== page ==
Fast & Furious 7 overtakes Frozen to become 5th highest grossing movie of all time

The latest in the motoring franchise is set to overtake 'Harry Potter and the Deathly Hallows - Part 2' in ticket sales

Jack Shepherd
Monday 27 April 2015 15:02
Comments
Vin Diesel at the premiere of Universal Pictures' Furious 7
Vin Diesel at the premiere of Universal Pictures' Furious 7

Fast & Furious 7 won’t slow down. After a fourth consecutive week at the top of the US box office, the movie has overtaken Frozen to become the fifth highest grossing movie of all time.

Having made over $1.32bn since first hitting Australian cinemas, Furious 7 sits just behind the $1.34bn grossing Harry Potter and the Deathly Hallow – Part 2.

The car-porn action flick has also joined Avatar and Titanic to become the third film ever to take more than $1bn internationally (not including US domestic takings).

Furious 7's release follows the death of the franchise's star Paul Walker, who died in a car accident in 2013. The actor appears in the film as Brian O'Conner, whose character is retired at the end of the movie.

Competition at the US box office last week came from Paul Blart: Mall Cop 2, grossing $15.5m, and new entry The Age of Adaline, which made $13.3m. In comparison, Furious 7 made $18.2m to take the top spot.

Avengers: Age of Ultron has yet to be released in the US, Japan and China and will undoubtedly top the US chart after its stateside release on 1 May.

Life in the fast lane: a scene from ‘Furious 7’

Following on from the success of Furious 7, Vin Diesel confirmed a sequel was in the works, with a release date set for 14 April, 2017.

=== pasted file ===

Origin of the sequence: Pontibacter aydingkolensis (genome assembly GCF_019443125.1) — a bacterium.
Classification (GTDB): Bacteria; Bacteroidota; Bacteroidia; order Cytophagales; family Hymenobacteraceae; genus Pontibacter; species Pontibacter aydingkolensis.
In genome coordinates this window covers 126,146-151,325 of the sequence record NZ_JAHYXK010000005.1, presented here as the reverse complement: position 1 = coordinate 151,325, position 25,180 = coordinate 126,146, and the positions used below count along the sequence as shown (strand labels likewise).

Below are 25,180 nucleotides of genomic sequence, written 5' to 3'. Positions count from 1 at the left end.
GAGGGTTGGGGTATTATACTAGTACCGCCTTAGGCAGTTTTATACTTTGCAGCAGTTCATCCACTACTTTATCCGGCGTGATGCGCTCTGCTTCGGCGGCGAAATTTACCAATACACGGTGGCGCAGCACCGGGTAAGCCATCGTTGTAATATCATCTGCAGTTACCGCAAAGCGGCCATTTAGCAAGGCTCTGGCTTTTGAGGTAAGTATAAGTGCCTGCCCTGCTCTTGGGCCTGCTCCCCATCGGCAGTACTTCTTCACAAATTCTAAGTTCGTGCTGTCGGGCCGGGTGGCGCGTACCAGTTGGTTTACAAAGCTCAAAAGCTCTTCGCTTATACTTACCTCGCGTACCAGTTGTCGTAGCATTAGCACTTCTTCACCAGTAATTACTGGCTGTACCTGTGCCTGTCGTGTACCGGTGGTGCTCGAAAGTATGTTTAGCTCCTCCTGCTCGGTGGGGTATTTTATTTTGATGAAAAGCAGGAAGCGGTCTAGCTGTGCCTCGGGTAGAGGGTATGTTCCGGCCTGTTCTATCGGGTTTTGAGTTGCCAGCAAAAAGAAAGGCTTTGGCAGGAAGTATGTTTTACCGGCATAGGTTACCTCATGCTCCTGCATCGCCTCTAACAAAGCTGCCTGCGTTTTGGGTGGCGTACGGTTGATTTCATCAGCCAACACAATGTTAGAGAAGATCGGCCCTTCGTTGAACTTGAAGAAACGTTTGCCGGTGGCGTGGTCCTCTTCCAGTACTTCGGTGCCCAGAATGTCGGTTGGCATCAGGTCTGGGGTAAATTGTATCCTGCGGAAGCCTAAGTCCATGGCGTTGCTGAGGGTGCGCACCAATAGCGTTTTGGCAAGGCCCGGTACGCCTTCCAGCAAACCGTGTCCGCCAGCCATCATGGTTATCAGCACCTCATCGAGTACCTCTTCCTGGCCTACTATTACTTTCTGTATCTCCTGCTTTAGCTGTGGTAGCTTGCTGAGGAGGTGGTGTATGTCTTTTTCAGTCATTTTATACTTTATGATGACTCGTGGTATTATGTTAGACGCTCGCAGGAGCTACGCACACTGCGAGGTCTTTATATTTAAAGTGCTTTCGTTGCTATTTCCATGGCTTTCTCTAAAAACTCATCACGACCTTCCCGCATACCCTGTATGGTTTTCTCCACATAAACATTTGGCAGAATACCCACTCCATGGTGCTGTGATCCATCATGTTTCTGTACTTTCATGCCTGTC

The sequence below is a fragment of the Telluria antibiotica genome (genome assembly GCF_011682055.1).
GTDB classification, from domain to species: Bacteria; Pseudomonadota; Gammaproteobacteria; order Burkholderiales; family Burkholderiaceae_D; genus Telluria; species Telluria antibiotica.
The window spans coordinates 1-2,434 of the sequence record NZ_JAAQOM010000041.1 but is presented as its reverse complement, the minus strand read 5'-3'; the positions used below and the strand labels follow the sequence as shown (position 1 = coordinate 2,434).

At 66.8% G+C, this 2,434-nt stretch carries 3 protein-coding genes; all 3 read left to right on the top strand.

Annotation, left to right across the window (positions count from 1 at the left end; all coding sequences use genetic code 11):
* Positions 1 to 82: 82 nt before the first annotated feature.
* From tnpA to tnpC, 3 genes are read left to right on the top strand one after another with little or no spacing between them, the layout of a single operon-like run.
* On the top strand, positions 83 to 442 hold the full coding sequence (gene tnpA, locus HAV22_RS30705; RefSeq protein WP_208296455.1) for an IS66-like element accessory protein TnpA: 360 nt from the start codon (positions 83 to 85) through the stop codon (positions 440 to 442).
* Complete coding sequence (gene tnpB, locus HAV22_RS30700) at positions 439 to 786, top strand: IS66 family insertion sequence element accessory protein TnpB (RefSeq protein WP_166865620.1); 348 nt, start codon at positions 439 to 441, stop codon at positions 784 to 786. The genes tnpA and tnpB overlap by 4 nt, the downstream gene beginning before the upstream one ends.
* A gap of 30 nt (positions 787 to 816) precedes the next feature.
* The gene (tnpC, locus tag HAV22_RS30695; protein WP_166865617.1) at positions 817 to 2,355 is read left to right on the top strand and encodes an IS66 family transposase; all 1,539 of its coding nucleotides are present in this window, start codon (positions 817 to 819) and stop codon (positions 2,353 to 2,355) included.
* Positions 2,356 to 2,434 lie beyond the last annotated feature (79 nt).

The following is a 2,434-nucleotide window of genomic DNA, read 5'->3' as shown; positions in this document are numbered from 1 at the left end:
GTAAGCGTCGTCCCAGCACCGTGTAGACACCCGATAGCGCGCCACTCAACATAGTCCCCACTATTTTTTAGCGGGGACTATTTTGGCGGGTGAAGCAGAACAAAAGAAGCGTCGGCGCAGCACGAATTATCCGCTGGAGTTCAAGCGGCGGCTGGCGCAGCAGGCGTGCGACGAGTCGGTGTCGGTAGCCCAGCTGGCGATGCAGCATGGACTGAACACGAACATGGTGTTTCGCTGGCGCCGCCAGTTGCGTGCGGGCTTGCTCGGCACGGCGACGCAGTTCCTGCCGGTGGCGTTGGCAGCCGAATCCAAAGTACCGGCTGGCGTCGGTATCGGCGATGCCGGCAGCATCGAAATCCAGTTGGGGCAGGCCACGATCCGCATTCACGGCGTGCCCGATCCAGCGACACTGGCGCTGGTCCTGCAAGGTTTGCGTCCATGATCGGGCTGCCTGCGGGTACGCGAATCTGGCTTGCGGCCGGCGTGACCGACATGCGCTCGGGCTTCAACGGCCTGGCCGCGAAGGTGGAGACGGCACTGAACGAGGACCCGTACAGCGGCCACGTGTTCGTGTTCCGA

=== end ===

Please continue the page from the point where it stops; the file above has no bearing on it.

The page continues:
"We're going to make the best movie you've ever seen," Diesel said at the announcement that took place at Universal’s CinemaCon panel.

During the same presentation, Universal also revealed that the Fifty Shades of Grey sequels will be released on Valentine's Day in February 2017 and February 2018.

Register for free to continue reading

Registration is a free and easy way to support our truly independent journalism

By registering, you will also enjoy limited access to Premium articles, exclusive newsletters, commenting, and virtual events with our leading journalists

Already have an account? sign in

By clicking ‘Register’ you confirm that your data has been entered correctly and you have read and agree to our Terms of use, Cookie policy and Privacy notice.

This site is protected by reCAPTCHA and the Google Privacy policy and Terms of service apply.

Join our new commenting forum

Join thought-provoking conversations, follow other Independent readers and see their replies

Comments

Thank you for registering

Please refresh the page or navigate to another page on the site to be automatically logged inPlease refresh your browser to be logged in